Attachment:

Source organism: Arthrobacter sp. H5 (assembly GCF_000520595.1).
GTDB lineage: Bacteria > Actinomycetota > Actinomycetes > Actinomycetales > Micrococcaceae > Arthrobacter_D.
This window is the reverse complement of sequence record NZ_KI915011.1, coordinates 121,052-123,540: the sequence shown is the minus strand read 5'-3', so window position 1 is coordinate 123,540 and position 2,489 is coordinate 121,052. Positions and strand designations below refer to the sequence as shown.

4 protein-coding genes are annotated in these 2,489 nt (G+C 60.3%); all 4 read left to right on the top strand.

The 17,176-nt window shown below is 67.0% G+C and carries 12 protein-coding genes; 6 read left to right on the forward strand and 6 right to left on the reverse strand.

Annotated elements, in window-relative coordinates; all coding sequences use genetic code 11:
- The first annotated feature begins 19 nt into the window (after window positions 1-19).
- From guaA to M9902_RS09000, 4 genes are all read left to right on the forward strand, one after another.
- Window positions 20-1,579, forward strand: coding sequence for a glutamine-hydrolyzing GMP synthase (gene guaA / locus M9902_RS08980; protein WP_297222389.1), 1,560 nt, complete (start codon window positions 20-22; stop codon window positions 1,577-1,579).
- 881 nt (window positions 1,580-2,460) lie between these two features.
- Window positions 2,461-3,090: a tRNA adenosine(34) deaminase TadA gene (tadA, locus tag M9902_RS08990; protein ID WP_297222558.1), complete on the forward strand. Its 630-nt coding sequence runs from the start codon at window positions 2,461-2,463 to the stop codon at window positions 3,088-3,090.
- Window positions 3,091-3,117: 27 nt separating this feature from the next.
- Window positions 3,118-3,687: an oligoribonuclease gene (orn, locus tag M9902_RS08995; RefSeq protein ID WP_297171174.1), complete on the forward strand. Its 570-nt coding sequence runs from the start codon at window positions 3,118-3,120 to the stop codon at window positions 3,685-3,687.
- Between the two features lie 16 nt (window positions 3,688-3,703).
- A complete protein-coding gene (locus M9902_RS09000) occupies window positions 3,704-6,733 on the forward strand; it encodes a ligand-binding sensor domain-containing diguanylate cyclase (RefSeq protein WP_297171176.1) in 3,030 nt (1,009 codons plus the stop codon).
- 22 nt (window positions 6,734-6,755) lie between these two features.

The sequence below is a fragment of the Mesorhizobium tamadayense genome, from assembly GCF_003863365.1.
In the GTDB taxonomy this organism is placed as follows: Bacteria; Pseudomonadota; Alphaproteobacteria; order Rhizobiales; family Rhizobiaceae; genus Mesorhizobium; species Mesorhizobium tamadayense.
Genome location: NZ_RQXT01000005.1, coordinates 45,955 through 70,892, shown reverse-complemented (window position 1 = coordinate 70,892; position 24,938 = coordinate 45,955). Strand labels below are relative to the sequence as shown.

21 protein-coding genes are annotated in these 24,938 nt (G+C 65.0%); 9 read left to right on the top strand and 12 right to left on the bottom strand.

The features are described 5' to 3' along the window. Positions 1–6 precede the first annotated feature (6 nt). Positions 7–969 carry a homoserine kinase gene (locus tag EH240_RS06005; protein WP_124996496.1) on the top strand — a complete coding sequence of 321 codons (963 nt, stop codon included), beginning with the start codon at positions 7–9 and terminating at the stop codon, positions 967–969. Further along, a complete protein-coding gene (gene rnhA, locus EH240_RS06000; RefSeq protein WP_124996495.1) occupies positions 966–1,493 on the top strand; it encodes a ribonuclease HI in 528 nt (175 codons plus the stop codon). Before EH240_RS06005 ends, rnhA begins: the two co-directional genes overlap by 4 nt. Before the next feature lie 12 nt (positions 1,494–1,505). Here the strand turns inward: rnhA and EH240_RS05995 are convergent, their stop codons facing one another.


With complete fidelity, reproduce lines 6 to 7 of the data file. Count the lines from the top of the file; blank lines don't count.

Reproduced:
Annotated elements, in window-relative coordinates; all coding sequences use genetic code 11:
- The first annotated feature begins 19 nt into the window (after window positions 1-19).